2011 NBA Draft Prospects: Enes Kanter A Fit With Wizards

Enes Kanter seems keen on playing in Washington. Wizards fans would love select the Turkish big man with the sixth pick in the 2011 NBA Draft. And several recent mock drafts (here and here) seem to think Kanter will land in D.C.

Of course, none of this will matter if the Cavs, Timberwolves, Jazz or Raptors select him with one of the first five picks, which remains a likely scenario. But let's pretend Kanter *does* fall into the Wizards lap. Then the question is how Kanter fits with the Wizards, and more specifically, the frontcourt with JaVale McGee, Andray Blatche, Trevor Booker and Kevin Seraphin.

Well, I watched a lot of Wizards games last season, but I've only seen Kanter play on YouTube. So let's get a scout's take on his game (via SI.com's Sam Amick), then see how that translates onto the Wizards roster.

"He's a big, strong center, a legitimate NBA center. He plays hard -- extremely hard -- uses his body well, finishes around the basket. I think he's one of those guys who will have a long career. He knows who he is, and that's what I like about him. He's going to rebound, has good hands, scores around the basket -- you can throw it to him in the post. I don't see him being an All-Star, but I see a solid 10- or 12-year pro."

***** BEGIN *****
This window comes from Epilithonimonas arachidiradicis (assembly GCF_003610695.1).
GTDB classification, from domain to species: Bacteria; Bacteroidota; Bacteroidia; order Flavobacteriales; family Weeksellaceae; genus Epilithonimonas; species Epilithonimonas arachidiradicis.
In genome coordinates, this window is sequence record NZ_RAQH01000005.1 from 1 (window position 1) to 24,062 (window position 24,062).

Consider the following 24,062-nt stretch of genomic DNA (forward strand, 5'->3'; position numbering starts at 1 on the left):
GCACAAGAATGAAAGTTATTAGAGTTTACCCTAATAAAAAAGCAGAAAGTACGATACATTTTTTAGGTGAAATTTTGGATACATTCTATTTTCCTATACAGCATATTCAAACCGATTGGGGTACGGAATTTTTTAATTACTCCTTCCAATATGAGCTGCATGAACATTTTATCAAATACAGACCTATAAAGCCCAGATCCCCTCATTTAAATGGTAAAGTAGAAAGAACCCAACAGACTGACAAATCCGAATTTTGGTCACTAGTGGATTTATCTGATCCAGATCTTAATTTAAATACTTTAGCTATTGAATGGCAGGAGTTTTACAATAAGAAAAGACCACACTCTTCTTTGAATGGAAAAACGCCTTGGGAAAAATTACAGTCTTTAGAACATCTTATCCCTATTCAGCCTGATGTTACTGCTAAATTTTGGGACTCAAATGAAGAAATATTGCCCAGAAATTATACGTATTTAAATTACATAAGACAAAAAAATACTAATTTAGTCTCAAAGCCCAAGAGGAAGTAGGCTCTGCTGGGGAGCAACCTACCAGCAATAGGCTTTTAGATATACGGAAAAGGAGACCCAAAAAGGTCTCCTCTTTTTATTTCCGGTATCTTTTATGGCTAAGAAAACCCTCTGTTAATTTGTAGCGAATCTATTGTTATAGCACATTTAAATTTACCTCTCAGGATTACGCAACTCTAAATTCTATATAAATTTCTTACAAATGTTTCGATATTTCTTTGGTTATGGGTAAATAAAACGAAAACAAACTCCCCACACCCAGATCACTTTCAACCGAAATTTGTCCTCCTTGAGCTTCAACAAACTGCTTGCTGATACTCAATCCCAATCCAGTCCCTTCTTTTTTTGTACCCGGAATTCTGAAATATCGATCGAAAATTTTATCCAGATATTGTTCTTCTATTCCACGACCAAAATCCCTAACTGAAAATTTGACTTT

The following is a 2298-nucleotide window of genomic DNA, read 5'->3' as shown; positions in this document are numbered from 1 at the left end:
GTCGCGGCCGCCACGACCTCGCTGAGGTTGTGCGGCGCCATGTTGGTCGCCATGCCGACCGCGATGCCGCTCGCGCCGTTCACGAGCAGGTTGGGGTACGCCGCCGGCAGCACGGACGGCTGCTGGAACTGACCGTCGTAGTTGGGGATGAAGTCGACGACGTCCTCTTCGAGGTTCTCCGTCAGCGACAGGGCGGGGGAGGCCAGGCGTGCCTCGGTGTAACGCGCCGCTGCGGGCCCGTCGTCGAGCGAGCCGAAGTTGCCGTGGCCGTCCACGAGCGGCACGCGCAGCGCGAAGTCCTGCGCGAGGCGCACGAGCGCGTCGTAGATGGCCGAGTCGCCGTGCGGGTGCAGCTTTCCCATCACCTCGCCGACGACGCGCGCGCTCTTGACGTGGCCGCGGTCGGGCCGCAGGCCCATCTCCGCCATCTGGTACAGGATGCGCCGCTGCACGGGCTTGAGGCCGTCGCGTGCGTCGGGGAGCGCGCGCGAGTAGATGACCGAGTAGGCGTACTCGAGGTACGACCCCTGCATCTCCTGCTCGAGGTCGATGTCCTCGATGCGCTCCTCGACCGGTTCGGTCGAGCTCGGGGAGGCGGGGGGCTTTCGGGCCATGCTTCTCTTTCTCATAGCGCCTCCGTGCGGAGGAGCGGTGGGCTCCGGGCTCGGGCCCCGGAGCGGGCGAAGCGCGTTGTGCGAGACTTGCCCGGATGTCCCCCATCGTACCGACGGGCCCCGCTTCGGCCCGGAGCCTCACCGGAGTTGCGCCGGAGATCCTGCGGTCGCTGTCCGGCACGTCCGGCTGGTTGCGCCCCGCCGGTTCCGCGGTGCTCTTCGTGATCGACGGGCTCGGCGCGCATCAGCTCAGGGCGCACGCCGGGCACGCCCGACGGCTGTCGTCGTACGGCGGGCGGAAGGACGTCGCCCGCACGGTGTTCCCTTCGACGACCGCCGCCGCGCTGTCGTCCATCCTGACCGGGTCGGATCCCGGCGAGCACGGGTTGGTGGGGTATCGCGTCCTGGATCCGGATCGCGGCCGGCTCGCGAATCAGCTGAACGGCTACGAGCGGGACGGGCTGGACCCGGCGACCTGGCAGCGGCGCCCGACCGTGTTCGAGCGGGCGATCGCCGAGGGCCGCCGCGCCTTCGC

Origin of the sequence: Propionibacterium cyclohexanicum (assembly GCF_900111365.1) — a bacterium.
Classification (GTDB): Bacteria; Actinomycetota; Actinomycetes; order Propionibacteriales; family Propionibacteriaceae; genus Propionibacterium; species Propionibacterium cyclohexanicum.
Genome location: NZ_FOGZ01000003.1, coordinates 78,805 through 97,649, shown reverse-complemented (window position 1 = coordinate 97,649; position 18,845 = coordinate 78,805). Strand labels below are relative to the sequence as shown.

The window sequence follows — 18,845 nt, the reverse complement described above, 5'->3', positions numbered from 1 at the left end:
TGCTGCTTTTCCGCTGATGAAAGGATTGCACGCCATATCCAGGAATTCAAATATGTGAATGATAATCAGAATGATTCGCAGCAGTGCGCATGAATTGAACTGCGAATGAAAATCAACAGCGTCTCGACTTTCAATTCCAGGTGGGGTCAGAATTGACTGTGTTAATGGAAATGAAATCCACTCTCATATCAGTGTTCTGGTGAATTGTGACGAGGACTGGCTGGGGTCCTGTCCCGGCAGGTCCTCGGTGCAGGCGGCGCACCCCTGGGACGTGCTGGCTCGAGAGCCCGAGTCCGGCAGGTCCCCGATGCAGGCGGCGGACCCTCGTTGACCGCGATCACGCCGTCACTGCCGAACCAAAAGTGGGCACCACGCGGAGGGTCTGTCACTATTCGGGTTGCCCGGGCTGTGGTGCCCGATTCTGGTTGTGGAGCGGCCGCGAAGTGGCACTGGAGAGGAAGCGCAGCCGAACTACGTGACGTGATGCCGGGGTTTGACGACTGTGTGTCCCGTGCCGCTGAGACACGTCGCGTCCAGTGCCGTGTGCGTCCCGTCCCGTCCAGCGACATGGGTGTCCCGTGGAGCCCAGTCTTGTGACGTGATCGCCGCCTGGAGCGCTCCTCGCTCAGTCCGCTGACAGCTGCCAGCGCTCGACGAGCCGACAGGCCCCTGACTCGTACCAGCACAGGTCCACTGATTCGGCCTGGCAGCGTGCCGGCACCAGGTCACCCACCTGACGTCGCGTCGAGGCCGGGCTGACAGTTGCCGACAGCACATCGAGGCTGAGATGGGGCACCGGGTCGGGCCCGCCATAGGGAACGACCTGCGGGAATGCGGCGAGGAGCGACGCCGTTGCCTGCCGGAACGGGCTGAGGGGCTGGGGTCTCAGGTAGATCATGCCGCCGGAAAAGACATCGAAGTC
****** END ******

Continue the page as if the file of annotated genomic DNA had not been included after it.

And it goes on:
Yup, that'll do.

Sure, JaVale McGee improved his post game and Blatche can fill it up when the mood is right, but the Wizards lack a consistent threat in the post. If Kanter could get Washington easy buckets inside that would put less pressure on John Wall to create in the halfcourt on possession after possession in late-game situations.

Kanter's rebounding might be even more welcome. The Wizards ranked second worst in the NBA in defensive rebounding rate, which measures the percentage of available defensive rebounds a team secures. That needs to improve.

So it seems like, on the surface at least, Kanter shores up two big Washington weaknesses with two of his big strengths. The only question remaining then is what, if anything, happens to McGee and Blatche. After being featured more prominently last season, it's hard to believe either would appreciate the role of apprenticing a replacement only several years their junior.

Would the Wizards consider moving McGee? The Washington Post's Michael Lee was recently told the Wizards have no interest in moving their current starting center. Would they be able to find a suitor to Andray Blatche or would they just test out a rotation that involves all three?

Anyway, enough of my yapping. Take a look at Kanter's game (below) and decide for yourself if he fits in the comments.

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